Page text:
Crystal Jimenez

Professor Wexler


December 5, 2016

Working Without A Wage: Chinese Laborers and Their Struggles

Matt Sheehan’s article ,“A Day in the Life of a Muslim Chinese Migrant Family”, explores the particular struggles of a specific group of Chinese citizens but also shines a light on how the evolving landscape of China’s largest cities creates a revolving door for the poorest citizens, pushing them through repeating cycles of work without offering any opportunity for forward mobility.

At the start of the article Sheehan introduces the Mao family, made up of two parents and three children. The three children are Baolong, the fourteen-year-old son, Fang Fang, the nineteen-year-old daughter, and Yufang, a second daughter. They all, with the exception of Yufang, work together in this restaurant, which is “a family business through and through, funded by family savings and operated by everyone”(Sheehan). Discuss the long work hours of the family. “It’s a grueling schedule, with the only benefit being that no one has time to reflect on how grueling it is” (Sheehan). With all the work being dedicated to this business, what benefit lies ahead for this family? No expansion, no savings, no free time, and nothing to pass down to the next generation.

“A Silicon Valley denizen might describe the Mao family as ‘serial entrepeneurs’. They’ve opened and closed about half a dozen restaurants in different cities. The current location is their third in Beijing. The previous two were bulldozed to make way for new construction, and this one will almost certainly meet the same fate” (Sheehan).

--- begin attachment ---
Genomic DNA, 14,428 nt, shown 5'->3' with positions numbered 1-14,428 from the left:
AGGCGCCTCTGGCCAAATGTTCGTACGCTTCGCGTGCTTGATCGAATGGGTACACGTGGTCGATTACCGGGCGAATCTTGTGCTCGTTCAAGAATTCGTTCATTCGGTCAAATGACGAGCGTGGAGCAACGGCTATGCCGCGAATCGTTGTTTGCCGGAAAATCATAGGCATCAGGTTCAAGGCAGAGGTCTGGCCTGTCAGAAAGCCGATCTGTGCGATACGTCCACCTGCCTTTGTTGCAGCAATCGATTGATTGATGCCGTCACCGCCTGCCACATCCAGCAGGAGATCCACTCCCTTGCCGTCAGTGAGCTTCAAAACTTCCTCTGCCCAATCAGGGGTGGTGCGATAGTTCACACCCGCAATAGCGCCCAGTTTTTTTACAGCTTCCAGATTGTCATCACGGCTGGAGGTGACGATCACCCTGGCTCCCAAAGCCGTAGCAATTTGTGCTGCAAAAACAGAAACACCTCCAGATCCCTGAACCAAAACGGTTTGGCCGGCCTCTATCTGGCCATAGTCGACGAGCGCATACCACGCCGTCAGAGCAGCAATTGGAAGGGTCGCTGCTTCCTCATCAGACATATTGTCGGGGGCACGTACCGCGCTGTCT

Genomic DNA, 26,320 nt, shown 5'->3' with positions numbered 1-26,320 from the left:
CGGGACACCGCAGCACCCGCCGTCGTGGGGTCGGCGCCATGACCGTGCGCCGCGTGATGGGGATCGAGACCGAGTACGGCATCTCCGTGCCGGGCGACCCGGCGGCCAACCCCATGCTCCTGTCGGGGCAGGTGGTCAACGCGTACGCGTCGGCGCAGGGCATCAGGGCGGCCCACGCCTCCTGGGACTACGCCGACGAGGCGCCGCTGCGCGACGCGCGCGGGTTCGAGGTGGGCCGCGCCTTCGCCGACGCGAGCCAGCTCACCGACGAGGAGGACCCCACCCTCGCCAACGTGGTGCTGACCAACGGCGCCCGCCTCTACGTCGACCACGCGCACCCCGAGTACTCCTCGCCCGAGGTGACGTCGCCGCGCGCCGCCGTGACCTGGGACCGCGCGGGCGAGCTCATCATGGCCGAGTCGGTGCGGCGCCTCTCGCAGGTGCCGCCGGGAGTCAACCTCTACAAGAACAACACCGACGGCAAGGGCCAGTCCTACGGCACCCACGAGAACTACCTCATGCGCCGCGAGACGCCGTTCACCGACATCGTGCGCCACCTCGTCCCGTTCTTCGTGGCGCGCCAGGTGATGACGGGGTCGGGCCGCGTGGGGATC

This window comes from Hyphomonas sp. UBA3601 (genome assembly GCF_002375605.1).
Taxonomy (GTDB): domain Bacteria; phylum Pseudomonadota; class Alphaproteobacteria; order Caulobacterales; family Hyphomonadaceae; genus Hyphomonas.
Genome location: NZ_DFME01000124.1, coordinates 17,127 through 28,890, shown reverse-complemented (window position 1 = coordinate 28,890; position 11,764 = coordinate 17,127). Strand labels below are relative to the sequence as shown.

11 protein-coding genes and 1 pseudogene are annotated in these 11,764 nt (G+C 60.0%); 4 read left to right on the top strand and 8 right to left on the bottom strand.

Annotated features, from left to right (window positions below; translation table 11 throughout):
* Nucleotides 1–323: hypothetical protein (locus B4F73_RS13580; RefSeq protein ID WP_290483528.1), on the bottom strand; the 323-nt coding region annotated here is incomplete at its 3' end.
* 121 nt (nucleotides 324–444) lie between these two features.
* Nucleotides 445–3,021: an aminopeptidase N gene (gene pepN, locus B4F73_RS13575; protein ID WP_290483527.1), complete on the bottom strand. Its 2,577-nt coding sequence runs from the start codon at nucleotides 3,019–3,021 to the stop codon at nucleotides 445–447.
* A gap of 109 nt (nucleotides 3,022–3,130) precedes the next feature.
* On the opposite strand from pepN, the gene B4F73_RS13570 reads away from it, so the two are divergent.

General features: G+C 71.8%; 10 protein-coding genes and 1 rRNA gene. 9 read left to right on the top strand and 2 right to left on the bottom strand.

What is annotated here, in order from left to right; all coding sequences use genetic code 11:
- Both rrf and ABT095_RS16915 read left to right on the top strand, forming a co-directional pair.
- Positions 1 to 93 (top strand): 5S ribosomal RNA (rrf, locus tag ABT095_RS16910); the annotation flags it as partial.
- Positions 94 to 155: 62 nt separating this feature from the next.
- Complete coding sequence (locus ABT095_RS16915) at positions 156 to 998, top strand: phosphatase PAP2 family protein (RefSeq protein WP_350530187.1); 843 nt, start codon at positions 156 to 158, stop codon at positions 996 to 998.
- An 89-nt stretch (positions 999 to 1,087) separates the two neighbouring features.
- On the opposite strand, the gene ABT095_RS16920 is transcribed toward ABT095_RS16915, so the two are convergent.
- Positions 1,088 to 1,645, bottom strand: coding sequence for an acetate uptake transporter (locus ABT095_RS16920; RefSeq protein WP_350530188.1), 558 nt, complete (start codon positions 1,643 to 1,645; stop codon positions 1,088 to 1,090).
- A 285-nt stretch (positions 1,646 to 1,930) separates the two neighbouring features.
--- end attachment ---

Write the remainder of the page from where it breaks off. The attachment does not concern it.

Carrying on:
“The restaurant’s patrons are primarily men who work with their hands; construction crews, delivery men and self-employed mechanics” (Sheehan). The family makes a living off of feeding the same construction workers whose work continues to put the Mao’s out of business. The construction crews come into towns from rural areas, tear down buildings, and build up news ones. As they work, they move closet and closer the area where the Mao’s have set up their business and have no choice but to wait until the crews get there. They won’t leave for two reasons, the first being that no matter where they go, they already no it will only be a matter of time before the crews catch up, but the second being that they their business exists to serve these workers. They’ll go where the construction crews go because that is where the work it. At least until there is nowhere left to house their business. That is where the cycle ends for the Mao’s.

Pun Ngai and Xu Yi wrote the article “Legal Activism or Class Action? The Political Economy of the ‘No Boss’ and ‘No Labour Relationship’ in China’s Construction Industry”, which examines how the peasant working class has found themselves in China’s largest cities. They write, “”